< Florian Schmidt: pan shot 

 

“If the postmodernism of the 80s was right in that all new art also reminds of old art, then the converse argument would be that past art is only perceivable as such if it appears through new art.“

 

Florian Schmidt creates paintings out of wood, cardboard, canvas and colors that are actually objects. Some
are roughly assembled with staples, others radiate with classic elegance. Similar principles hold true for the
objects, which are like drawings petrified to sculptures. Both are based on an open, playful system, in which
that which is left out seems as important as that which is present, set by the artist. He consciously and virtuosicly utilizes the picture language of the Russian avantgarde, the De Stijl, perhaps also elements of Zero. Therefore it is not surprizing that when observing the works, an echo of past names, places, manifests and artworks is perceptible.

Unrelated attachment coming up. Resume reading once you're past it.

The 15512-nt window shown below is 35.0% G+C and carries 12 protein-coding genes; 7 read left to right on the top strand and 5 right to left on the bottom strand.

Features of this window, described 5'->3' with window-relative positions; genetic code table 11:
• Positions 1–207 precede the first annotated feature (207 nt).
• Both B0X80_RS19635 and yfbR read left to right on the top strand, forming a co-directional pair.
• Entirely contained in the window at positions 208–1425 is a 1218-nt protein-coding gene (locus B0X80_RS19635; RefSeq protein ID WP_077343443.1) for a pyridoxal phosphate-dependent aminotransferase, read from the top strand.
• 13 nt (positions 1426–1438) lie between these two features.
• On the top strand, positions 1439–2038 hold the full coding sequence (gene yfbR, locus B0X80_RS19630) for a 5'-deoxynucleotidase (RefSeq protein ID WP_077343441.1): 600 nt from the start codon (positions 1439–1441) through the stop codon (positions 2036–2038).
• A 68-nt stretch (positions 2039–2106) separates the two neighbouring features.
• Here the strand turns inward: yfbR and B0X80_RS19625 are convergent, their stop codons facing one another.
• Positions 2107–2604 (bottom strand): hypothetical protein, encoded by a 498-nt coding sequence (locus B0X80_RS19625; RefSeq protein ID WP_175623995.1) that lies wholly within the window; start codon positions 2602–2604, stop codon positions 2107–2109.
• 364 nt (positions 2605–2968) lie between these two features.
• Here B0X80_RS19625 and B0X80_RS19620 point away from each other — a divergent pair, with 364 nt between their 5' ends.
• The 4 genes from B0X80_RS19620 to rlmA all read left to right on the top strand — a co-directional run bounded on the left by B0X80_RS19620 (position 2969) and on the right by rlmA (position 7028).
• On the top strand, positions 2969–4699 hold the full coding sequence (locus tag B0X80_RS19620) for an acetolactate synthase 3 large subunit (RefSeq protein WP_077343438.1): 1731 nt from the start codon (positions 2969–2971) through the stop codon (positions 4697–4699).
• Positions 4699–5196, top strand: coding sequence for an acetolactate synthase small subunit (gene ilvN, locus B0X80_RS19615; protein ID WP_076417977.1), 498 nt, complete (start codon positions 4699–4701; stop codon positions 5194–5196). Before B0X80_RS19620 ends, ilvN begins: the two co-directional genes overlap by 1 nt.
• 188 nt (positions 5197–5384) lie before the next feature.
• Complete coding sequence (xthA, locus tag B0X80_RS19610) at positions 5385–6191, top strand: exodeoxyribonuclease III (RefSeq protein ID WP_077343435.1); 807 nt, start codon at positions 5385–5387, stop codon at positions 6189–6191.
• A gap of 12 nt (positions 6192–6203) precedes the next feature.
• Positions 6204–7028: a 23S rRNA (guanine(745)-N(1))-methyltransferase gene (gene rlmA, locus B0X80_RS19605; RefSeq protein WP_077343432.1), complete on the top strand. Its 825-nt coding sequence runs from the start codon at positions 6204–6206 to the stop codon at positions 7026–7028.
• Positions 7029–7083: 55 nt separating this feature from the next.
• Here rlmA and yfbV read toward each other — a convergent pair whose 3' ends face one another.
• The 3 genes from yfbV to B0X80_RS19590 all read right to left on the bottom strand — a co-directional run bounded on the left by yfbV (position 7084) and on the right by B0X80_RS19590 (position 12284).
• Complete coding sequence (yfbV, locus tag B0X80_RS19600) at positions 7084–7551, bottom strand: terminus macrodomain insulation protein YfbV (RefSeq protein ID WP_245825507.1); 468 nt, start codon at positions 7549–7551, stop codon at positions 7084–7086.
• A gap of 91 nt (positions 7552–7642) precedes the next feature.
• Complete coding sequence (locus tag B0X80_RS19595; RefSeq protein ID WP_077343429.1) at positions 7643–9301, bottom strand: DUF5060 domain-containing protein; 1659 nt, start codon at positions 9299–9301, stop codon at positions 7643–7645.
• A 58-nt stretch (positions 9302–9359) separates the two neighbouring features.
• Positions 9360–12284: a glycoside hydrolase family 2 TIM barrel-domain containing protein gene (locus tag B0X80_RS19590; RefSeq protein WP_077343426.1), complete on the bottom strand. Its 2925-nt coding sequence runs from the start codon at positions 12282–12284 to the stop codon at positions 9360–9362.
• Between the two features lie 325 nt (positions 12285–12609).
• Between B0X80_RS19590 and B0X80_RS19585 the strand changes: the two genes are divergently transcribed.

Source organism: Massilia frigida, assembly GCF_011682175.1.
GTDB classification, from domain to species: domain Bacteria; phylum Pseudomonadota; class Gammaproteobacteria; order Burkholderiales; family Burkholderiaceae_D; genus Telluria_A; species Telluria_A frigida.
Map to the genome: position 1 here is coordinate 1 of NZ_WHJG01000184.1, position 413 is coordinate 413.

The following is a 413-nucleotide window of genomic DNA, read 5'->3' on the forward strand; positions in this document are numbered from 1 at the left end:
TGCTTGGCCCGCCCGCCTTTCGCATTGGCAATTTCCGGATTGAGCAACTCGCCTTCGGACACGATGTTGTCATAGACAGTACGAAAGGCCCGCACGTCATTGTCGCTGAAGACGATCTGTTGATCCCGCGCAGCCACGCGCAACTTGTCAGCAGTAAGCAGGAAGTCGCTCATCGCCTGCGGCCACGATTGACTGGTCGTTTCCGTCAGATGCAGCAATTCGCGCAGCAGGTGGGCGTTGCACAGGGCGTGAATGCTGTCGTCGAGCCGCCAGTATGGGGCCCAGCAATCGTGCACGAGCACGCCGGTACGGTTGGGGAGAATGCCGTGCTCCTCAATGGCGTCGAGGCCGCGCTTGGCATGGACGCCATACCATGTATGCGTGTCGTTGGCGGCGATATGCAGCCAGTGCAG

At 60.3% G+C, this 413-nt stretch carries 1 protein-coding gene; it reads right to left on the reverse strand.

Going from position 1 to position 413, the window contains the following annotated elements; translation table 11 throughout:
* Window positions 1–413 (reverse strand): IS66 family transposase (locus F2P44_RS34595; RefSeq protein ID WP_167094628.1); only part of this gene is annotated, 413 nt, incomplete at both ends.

At Åplus, he reduces his exibition to two large-sized paintings. The surfaces of both are compounded by
different geometrically cut boards and both are restrained in their colors.

The two works act as a bracket in the exibition room and point to an empty center.The empty space between the two paintings is taken up by the viewer, who activates the paintings analogous to the movement of a pendulum.

 

Patrick Huber

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